Thursday, July 28, 2011

Debt ceiling reality check

The current narrative over the debt ceiling debate goes something like this: A barbarian horde known as the Tea Party has swept into Washington from the nation's hinterlands. Their mission? To ensure that grandma's diet is reduced to cat food and that the corporate masters who fund their astroturfed rallies face zero tax liability.

This new generation of Republicans is so extreme (it's a Washington truism that each new generation of Republicans, be it the Reaganites in the 1980s, the Gingrich-led House of the 1990s or today's Tea Party members are the most extreme ever. Despite this the government somehow manages to keep growing at a healthy clip) that they manage to make John Boehner, the day-glo congressman from Ohio, appear almost moderate.

Holding Boehner a virtual hostage, the Tearrorists have forced him to propose a set of draconian budget cuts that will tear the very fabric of American society asunder (grandma probably won't even be able to swing Fancy Feast). President Obama, meanwhile, permanently ensconced in the sensible center of the debate, is willing to make some cuts but insists that they be balanced with tax hikes to relieve pressure on a government starved for revenue. The situation is so desperate that Joe Biden has taken on a newspaper route and the last state dinner served up ramen noodles.

The reality, of course, is nothing of the kind. Boehner's proposed cuts are actually not cuts at all, and the federal government actually flush with cash from a historical perspective. First let's take a closer look at what Boehner has put forward:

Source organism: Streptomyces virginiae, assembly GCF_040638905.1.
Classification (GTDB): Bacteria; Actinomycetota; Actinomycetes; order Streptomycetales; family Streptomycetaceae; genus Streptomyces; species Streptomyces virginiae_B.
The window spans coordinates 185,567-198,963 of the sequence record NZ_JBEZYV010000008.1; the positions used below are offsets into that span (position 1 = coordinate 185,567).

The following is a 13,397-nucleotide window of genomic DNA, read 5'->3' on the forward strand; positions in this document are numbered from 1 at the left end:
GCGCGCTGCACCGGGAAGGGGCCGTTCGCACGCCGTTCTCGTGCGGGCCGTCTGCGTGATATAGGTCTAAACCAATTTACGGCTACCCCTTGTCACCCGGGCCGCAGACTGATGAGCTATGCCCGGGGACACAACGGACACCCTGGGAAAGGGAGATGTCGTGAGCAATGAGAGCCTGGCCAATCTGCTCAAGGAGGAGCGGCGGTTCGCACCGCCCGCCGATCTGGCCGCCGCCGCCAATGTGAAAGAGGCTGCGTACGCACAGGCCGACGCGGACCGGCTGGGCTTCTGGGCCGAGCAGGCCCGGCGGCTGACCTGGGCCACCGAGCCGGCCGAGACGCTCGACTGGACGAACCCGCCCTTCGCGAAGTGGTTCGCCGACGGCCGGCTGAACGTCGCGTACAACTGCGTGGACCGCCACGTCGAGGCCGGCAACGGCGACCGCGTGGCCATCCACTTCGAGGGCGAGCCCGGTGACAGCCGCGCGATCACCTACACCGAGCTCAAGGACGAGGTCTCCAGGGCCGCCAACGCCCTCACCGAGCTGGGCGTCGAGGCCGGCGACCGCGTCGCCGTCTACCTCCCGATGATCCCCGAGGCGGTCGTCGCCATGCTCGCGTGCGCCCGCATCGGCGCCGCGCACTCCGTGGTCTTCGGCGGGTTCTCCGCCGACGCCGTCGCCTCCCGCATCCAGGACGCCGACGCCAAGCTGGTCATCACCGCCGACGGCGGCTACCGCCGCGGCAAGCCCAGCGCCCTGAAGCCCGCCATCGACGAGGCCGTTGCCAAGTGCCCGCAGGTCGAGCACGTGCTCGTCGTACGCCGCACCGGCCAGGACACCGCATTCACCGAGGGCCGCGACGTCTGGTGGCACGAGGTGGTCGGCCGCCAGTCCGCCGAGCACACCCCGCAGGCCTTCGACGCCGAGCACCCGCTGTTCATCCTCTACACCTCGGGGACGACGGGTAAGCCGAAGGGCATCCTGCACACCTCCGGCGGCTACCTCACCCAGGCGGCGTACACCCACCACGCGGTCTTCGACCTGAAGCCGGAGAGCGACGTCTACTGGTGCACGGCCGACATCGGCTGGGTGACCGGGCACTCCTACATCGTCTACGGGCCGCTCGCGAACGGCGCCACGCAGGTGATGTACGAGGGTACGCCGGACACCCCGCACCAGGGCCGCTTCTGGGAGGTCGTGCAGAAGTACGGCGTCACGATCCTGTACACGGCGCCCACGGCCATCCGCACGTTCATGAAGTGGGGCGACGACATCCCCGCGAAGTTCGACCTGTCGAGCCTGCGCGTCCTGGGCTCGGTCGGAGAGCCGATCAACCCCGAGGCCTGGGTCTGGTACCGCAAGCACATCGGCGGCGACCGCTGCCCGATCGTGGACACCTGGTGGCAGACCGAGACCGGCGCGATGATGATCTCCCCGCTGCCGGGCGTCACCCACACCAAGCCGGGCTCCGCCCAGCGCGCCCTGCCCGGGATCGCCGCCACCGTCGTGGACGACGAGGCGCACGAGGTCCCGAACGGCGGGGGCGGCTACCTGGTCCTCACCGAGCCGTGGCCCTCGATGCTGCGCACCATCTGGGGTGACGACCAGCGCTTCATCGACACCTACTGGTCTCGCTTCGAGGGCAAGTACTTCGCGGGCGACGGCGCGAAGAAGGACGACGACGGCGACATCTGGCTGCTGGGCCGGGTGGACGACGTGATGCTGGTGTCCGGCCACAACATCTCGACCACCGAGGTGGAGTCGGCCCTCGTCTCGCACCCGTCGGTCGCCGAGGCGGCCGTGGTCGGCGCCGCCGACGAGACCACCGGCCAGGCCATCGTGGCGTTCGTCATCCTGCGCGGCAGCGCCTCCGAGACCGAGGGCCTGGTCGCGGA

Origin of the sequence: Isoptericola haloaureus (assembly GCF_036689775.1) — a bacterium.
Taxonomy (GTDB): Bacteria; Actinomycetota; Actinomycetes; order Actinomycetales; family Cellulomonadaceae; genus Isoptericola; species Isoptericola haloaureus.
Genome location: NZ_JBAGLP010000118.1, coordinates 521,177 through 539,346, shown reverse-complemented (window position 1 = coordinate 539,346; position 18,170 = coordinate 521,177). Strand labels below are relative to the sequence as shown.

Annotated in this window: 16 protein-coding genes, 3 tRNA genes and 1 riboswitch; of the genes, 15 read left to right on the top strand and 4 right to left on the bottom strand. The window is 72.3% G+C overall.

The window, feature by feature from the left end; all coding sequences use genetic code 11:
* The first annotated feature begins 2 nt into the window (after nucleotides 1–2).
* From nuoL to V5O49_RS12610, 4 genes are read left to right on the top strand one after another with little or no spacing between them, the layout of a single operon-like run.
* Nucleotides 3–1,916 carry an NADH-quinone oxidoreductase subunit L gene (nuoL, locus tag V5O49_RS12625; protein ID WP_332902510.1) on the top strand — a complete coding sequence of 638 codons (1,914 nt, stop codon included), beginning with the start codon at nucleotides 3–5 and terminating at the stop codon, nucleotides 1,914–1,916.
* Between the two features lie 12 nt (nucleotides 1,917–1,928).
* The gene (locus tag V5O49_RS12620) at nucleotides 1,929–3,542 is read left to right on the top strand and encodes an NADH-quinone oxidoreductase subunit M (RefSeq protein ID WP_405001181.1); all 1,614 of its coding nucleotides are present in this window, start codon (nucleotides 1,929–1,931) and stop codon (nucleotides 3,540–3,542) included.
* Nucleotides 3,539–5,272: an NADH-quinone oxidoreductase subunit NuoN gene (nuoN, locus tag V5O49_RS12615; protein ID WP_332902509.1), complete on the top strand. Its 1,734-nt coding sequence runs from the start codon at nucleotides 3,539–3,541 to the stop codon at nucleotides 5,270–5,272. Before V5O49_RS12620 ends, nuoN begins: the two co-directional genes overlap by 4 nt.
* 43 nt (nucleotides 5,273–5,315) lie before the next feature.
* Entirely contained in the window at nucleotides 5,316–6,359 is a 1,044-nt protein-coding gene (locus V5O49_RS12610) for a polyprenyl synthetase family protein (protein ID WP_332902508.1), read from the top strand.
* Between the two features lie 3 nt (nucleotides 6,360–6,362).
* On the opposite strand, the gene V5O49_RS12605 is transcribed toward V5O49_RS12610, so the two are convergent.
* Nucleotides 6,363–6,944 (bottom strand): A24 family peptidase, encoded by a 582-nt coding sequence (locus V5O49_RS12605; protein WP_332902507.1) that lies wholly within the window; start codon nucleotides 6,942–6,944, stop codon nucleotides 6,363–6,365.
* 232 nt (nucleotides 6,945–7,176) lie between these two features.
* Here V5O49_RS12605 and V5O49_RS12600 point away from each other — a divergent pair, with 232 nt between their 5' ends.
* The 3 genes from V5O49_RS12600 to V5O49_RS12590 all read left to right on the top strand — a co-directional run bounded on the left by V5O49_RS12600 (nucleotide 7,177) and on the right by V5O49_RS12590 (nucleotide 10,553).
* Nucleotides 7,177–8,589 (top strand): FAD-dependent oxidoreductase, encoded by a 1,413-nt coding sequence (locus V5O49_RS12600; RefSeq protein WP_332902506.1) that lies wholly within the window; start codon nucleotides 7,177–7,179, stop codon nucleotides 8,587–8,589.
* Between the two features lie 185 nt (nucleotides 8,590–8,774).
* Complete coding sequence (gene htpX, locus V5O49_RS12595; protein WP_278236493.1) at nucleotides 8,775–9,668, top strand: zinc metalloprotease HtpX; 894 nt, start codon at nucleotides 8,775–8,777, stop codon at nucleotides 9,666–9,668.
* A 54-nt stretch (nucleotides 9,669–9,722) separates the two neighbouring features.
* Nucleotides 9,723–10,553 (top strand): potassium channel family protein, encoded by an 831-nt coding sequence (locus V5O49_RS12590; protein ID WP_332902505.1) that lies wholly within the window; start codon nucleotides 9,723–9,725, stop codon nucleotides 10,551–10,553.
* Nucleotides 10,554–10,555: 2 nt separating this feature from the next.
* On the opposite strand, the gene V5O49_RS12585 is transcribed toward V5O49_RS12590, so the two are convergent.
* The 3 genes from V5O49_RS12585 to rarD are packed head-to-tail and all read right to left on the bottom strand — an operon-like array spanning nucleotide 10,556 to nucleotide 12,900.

As Chris Edwards comments:
The “cuts” in the Boehner plan are only cuts from the CBO baseline, which is an imaginary path of future spending designed as a planning tool for Congress. Boehner can propose to spend any amount in any future year he wants, and in this plan he choose to have a steadily rising spending path.
Austerity this is not.

Now let's take a look at revenue. Here's a chart I made showing per capita income tax revenue collected by the federal government since the tax was first imposed in 1913:

Talk about an inconvenient truth! In other words, on a per capita inflation-adjusted basis, the federal government last year -- the midst of a glacially-paced economic recovery -- collected about double what it did in 1955, back during Paul Krugman's idyllic childhood on Long Island, described thusly in The Conscience of a Liberal:
“The political and economic environment of my youth stands revealed as a paradise lost, an exceptional moment in our nation’s history …”
Consider this: the amount of money collected last year from the income tax alone on a per capita basis was more than what the federal government spent per person in 1965 (and remember, income taxes account for less than 60 percent of government revenue).

The truth is that Washington has plenty of money. It's collecting more money per person than any year prior to 1987. What Washington does not have is enough money to fund all of its grand designs. But when you have more money than what you've had for most of your history, and it still isn't enough, maybe it's time to do less stuff.

Update: For those who think I exaggerate about how the Tea Party is seen, I present to you Rep. Nancy Pelosi

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